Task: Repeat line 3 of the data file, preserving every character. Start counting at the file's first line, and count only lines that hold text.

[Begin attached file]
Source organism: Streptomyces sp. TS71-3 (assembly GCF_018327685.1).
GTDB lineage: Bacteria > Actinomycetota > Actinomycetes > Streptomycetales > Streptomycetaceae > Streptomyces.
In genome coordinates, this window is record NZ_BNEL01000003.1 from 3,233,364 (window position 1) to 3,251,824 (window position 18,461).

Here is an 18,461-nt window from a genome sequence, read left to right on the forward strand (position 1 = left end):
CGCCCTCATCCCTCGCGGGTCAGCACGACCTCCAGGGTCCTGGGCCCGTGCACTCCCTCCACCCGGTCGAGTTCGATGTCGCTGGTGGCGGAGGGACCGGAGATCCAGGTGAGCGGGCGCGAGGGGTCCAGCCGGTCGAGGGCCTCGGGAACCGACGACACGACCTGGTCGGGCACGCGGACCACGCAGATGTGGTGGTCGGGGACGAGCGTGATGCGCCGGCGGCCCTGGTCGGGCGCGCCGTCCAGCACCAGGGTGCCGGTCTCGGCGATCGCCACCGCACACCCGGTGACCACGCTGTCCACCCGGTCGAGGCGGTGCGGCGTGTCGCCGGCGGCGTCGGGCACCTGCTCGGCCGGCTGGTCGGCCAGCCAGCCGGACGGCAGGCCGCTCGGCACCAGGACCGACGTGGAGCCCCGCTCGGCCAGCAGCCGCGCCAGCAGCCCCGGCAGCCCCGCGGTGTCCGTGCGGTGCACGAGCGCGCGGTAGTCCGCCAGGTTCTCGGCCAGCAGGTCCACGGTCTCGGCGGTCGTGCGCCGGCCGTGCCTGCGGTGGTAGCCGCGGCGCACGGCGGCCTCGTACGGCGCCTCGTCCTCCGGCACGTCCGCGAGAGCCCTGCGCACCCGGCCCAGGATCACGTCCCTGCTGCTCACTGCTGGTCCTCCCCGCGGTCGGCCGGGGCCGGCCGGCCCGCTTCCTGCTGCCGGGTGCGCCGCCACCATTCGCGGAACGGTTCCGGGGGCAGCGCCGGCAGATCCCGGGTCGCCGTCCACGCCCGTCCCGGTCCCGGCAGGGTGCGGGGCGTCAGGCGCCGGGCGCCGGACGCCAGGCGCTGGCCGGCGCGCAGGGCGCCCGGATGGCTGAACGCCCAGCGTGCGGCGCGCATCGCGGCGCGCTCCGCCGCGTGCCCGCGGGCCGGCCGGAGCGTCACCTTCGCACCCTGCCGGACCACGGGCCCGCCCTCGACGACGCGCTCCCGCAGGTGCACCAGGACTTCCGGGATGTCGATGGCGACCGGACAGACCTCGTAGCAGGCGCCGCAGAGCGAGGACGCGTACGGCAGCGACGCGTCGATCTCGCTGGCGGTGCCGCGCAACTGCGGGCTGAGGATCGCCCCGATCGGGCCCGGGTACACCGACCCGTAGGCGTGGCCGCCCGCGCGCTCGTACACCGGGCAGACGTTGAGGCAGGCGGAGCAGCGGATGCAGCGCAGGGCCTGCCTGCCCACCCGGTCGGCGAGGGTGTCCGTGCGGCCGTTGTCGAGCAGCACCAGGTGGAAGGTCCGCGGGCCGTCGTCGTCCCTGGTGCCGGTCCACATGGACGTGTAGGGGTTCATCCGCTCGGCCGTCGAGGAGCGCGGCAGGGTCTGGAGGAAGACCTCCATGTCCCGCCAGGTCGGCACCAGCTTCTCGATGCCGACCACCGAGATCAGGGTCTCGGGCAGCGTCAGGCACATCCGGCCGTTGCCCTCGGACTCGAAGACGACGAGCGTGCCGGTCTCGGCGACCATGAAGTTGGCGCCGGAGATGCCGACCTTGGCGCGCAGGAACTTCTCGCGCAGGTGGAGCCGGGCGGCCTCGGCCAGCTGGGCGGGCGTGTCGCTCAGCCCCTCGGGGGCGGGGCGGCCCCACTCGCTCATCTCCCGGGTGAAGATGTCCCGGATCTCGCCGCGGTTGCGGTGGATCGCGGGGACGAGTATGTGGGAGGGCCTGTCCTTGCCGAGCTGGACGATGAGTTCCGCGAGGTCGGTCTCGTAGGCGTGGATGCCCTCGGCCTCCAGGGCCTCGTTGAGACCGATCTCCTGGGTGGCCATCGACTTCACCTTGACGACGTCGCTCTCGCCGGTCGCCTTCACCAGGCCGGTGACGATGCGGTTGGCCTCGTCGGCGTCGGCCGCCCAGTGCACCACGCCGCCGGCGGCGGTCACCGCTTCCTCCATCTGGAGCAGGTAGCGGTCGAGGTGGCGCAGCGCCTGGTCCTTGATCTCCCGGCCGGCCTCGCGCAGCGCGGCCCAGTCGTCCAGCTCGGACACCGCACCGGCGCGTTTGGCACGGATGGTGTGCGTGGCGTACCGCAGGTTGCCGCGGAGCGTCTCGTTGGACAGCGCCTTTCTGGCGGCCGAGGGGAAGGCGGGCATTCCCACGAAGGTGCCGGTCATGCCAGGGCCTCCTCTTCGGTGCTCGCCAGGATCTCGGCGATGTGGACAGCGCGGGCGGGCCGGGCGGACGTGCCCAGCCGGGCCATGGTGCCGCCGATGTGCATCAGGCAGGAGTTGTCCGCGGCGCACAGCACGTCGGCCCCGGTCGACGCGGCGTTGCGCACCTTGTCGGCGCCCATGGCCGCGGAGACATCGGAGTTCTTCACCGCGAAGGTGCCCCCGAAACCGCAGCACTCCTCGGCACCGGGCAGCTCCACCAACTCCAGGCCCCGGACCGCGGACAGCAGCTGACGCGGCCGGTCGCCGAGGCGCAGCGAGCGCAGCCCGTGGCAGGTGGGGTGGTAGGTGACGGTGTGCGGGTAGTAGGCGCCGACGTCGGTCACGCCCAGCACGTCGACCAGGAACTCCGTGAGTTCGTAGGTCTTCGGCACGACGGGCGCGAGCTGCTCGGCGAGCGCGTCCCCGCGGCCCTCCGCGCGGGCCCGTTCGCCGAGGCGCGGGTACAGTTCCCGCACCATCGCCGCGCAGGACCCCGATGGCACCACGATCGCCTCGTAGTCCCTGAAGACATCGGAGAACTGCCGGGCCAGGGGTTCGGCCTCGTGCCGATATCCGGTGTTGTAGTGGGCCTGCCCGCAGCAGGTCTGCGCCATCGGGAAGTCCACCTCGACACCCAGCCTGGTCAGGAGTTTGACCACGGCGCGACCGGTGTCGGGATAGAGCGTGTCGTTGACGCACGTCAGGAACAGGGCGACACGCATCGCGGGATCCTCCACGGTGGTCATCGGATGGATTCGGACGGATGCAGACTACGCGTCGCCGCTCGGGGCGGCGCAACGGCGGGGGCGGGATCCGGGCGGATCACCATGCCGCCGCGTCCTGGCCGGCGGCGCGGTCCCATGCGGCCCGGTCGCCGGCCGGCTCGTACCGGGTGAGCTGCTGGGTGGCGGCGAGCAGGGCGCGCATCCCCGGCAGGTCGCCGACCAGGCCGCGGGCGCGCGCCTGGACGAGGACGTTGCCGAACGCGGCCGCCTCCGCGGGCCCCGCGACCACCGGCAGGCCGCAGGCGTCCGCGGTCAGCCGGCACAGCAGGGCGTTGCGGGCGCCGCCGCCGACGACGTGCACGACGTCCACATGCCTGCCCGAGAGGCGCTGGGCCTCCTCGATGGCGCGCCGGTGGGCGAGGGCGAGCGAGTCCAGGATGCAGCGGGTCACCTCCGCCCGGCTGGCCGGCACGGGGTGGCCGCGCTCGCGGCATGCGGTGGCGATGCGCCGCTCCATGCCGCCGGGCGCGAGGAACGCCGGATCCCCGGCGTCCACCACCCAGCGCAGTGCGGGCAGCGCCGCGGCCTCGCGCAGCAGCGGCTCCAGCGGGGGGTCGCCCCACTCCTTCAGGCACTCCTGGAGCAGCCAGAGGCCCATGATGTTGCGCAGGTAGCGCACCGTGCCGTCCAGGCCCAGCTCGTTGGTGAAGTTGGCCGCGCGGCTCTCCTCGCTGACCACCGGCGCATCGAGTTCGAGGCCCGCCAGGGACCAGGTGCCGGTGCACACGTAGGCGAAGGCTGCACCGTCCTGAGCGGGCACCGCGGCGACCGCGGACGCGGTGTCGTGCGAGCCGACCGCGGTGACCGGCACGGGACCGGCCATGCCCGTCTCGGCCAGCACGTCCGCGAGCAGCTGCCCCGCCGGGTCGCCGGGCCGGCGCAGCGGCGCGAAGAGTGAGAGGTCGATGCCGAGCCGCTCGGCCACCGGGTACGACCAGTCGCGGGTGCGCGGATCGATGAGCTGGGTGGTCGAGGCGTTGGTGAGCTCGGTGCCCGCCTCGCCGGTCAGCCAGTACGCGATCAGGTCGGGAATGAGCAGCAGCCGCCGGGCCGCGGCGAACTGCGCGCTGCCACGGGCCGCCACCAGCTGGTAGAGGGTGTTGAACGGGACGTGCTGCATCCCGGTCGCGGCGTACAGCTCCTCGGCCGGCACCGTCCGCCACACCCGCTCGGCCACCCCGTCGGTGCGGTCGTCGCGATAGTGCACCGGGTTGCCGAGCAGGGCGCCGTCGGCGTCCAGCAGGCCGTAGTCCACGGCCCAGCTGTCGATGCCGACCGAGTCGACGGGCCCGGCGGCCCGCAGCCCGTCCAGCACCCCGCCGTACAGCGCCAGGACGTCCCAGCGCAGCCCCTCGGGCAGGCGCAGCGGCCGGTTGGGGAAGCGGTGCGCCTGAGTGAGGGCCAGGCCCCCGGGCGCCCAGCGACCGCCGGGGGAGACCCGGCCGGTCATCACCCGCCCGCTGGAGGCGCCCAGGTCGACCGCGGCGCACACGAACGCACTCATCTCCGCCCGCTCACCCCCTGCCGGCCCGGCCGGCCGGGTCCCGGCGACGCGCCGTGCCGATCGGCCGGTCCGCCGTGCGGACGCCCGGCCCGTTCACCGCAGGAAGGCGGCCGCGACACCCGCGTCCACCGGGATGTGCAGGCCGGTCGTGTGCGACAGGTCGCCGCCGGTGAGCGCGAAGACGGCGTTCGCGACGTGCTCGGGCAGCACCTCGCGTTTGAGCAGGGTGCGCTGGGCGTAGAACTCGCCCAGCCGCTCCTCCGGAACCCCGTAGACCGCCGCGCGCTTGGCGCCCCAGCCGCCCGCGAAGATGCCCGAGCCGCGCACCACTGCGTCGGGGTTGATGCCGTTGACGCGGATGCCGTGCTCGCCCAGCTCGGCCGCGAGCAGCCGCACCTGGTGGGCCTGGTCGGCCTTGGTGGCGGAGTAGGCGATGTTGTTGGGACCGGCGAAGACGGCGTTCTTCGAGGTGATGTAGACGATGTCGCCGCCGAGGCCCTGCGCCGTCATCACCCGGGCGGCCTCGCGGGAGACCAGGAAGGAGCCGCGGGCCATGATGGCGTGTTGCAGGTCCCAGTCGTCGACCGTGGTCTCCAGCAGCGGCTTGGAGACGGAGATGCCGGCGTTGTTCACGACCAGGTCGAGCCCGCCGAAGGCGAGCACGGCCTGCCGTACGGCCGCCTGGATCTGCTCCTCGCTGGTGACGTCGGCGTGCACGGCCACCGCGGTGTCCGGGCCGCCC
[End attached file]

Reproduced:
In genome coordinates, this window is record NZ_BNEL01000003.1 from 3,233,364 (window position 1) to 3,251,824 (window position 18,461).